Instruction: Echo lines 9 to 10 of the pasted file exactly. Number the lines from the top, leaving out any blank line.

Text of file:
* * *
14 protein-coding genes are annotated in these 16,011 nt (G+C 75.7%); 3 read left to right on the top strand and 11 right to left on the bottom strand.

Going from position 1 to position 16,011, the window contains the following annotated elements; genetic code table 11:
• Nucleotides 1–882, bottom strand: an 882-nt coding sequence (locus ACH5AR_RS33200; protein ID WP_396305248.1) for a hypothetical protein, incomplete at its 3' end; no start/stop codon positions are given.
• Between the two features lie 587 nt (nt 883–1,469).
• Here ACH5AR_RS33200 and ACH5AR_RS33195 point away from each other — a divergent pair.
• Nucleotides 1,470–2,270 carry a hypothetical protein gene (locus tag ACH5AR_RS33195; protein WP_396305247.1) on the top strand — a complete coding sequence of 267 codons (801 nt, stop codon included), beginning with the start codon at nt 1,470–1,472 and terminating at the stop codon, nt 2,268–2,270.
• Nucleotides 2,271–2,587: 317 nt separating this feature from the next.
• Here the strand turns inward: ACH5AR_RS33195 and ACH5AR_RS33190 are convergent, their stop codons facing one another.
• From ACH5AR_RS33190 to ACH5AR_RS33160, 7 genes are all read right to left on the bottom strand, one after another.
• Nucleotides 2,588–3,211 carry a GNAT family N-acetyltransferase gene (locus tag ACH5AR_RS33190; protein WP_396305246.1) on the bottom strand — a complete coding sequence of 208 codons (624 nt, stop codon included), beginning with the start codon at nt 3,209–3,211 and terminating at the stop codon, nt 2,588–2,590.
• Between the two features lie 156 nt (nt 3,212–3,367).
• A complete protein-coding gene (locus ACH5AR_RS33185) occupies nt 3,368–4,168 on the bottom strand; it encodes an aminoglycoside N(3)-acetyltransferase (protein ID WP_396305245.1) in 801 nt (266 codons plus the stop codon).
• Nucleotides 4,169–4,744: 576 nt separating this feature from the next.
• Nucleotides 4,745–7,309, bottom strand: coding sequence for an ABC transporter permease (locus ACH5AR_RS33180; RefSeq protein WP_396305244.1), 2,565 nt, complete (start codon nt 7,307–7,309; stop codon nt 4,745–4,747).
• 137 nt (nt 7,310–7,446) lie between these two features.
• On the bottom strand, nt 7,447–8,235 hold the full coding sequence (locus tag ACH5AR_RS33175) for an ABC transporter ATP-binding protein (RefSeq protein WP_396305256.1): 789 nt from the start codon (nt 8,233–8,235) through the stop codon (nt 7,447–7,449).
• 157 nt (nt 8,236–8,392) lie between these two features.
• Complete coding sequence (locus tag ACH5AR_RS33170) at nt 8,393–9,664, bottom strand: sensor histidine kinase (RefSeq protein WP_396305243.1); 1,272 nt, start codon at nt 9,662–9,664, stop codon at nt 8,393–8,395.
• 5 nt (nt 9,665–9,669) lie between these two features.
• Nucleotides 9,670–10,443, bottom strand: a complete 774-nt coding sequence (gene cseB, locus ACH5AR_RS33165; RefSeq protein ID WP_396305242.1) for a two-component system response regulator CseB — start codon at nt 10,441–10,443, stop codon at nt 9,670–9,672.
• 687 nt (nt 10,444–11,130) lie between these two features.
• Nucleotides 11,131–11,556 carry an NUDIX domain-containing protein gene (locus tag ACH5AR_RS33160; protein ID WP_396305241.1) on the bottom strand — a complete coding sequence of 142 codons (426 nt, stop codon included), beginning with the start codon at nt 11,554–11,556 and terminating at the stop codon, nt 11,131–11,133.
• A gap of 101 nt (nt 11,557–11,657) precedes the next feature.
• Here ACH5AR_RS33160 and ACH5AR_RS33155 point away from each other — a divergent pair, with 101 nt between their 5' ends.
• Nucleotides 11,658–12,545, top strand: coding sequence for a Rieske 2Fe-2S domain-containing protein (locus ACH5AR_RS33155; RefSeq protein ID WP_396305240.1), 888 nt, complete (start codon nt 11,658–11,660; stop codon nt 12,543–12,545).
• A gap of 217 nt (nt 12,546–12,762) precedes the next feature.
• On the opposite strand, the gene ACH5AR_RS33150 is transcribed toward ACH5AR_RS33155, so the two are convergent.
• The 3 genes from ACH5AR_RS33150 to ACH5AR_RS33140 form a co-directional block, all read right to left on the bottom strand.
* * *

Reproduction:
• From ACH5AR_RS33190 to ACH5AR_RS33160, 7 genes are all read right to left on the bottom strand, one after another.
• Nucleotides 2,588–3,211 carry a GNAT family N-acetyltransferase gene (locus tag ACH5AR_RS33190; protein WP_396305246.1) on the bottom strand — a complete coding sequence of 208 codons (624 nt, stop codon included), beginning with the start codon at nt 3,209–3,211 and terminating at the stop codon, nt 2,588–2,590.